Chris Pizzello AP

Originally published on Tue March 18, 2014 4:29 pm

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Europe
7:00 am
Fri July 12, 2013

After WikiLeaks Drama, Kremlin Goes Old School

The Kremlin's security agency has bought $15,000 worth of electric typewriters. A source told a Russian newspaper that after WikiLeaks and the Edward Snowden scandal, the Kremlin decided to "expand the practice of creating paper documents."

Around the Nation
6:56 am
Fri July 12, 2013

Calif. City Moves To Freeze Ice Cream Trucks' Music Output

For many kids, the music of ice cream trucks is the sound of summer. For some adults, however, it ruins peace and quiet. The Long Beach City Council has drafted legislation to limit when ice cream trucks can play music.

Environment
5:13 am
Fri July 12, 2013

Environmentalists Warn Olympic Games Will Harm Sochi

Originally published on Fri July 12, 2013 6:19 am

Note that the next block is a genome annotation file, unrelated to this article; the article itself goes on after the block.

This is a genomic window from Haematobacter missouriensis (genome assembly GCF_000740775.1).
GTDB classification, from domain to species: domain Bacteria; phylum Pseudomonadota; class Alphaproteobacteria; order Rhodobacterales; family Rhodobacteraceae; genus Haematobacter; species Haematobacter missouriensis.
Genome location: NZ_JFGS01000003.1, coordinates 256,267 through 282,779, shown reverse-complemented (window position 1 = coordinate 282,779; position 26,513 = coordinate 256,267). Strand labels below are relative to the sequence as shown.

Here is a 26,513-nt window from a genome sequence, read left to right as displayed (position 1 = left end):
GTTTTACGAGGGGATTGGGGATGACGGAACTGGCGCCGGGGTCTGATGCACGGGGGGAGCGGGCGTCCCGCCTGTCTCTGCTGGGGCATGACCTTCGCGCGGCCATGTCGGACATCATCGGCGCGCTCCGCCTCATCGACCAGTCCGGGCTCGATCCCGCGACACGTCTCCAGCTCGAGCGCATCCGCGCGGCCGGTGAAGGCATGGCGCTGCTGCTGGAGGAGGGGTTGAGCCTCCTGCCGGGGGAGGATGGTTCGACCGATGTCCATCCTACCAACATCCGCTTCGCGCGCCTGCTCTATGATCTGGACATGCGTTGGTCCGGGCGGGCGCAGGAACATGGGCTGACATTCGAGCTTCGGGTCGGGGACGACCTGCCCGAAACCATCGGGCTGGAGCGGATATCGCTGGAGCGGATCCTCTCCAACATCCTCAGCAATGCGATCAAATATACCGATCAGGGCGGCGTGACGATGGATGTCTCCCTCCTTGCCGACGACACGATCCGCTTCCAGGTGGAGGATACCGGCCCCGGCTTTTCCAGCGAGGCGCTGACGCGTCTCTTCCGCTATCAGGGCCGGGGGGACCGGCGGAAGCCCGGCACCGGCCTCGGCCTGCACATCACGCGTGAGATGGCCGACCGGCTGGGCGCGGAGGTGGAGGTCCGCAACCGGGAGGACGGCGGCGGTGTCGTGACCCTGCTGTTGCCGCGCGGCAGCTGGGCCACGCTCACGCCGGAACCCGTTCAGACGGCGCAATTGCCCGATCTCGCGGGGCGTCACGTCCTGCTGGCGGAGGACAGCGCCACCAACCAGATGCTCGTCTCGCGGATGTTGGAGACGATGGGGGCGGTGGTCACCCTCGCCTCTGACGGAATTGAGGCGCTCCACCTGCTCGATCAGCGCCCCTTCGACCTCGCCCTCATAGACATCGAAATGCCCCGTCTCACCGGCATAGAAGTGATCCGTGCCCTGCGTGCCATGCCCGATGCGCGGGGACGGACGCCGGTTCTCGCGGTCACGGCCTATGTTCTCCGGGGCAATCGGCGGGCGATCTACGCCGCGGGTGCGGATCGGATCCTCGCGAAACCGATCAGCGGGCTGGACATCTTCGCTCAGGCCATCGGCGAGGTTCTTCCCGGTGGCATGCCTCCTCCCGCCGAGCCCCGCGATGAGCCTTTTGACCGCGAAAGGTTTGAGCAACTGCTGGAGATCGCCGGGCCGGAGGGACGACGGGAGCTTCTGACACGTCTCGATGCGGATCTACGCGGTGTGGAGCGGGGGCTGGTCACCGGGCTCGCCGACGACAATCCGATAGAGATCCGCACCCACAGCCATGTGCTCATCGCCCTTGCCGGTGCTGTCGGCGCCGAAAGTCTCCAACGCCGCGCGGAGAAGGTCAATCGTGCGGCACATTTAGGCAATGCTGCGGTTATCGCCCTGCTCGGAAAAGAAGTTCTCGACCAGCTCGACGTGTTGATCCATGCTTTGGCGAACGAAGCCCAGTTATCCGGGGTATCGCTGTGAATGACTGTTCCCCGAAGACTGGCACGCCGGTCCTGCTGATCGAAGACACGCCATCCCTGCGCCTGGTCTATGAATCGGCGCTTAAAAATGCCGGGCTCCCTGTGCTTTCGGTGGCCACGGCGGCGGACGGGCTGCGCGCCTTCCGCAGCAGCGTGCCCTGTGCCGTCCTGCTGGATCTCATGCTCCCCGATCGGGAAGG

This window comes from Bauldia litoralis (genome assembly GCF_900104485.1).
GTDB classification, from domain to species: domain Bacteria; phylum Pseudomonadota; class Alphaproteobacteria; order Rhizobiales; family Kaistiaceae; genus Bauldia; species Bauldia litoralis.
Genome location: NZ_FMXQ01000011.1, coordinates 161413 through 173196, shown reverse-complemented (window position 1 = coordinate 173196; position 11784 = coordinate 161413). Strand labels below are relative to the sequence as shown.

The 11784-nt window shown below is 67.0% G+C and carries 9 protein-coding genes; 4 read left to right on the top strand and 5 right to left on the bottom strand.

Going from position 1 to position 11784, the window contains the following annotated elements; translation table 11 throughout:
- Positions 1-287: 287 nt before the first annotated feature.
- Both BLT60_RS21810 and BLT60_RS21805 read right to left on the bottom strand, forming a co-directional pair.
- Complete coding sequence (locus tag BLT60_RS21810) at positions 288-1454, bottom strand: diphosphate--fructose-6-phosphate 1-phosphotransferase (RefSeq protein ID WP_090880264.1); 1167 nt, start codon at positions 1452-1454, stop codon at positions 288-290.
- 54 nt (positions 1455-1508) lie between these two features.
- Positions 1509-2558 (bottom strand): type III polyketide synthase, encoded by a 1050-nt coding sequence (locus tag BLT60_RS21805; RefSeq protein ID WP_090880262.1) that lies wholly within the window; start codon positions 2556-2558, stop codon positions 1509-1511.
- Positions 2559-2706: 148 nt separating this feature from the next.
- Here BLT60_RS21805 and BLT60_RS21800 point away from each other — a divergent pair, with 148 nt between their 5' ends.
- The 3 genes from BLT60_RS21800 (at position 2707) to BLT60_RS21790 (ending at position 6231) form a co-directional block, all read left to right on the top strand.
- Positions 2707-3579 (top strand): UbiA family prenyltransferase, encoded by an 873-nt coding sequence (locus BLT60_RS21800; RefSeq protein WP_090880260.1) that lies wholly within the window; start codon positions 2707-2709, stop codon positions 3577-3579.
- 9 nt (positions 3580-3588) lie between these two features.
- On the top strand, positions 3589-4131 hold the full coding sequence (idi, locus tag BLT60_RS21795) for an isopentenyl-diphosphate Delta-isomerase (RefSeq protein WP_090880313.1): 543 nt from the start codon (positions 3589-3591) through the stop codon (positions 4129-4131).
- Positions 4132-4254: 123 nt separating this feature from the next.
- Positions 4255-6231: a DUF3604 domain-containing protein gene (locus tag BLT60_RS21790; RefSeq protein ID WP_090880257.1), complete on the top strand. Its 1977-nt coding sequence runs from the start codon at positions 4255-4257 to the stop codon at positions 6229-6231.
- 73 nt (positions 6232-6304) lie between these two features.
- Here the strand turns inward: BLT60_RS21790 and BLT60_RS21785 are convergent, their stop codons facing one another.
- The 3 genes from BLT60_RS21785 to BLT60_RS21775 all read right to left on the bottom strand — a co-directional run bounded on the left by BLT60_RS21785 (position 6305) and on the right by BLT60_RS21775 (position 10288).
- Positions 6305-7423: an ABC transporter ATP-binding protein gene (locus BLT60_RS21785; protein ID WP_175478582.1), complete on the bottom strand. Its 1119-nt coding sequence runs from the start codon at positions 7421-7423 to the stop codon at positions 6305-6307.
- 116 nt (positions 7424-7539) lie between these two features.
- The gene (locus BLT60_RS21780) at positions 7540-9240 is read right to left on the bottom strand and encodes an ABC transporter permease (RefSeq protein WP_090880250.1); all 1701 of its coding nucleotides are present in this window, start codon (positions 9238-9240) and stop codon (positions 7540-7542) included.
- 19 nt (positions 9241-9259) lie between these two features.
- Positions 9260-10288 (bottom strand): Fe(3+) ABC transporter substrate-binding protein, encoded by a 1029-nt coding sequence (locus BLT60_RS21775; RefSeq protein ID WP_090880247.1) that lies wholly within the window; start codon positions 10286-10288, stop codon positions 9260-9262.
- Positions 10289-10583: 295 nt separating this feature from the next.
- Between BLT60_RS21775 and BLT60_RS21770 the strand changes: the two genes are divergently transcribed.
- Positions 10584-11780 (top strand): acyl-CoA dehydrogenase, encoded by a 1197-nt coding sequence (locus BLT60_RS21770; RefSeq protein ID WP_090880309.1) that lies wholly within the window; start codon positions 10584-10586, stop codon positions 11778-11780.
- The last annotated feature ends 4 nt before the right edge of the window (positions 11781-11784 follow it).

Russia is preparing for the 2014 Winter Games — turning a sleepy valley in the Northern Caucasus Mountains into an Olympic village, with brand-new facilities for every Alpine sport. Officials say it will be a world-class destination for winter-sports enthusiasts long after the Games are over. Environmentalists say it's an ecological disaster in the making.

Code Switch
5:13 am
Fri July 12, 2013

Oakland Braces For Seeing Subway Shooting On The Big Screen

Fruitvale Station, a new feature film depicting the shooting, multiple times." href="/post/oakland-braces-seeing-subway-shooting-big-screen" class="noexit lightbox">
Cephus "Bobby" Johnson in 2011, when the former transit officer who shot Johnson's nephew, Oscar Grant, was released from jail. Johnson and other family members have seen Fruitvale Station, a new feature film depicting the shooting, multiple times.
Jason Redmond AP

Originally published on Fri July 12, 2013 5:00 pm

It's not often that Oakland, Calif., hosts a movie opening. But there is plenty of anticipation for Fruitvale Station.

The film is about the life and death of Oscar Grant, a young black man who was fatally shot in the back by a white transit police officer in the early morning hours of New Year's Day in 2009.

Grant was killed by Officer Johannes Mehserle, who claimed to have been reaching for his Taser, not his handgun. Mehserle was tried and convicted of involuntary manslaughter and served 11 months of a two-year term.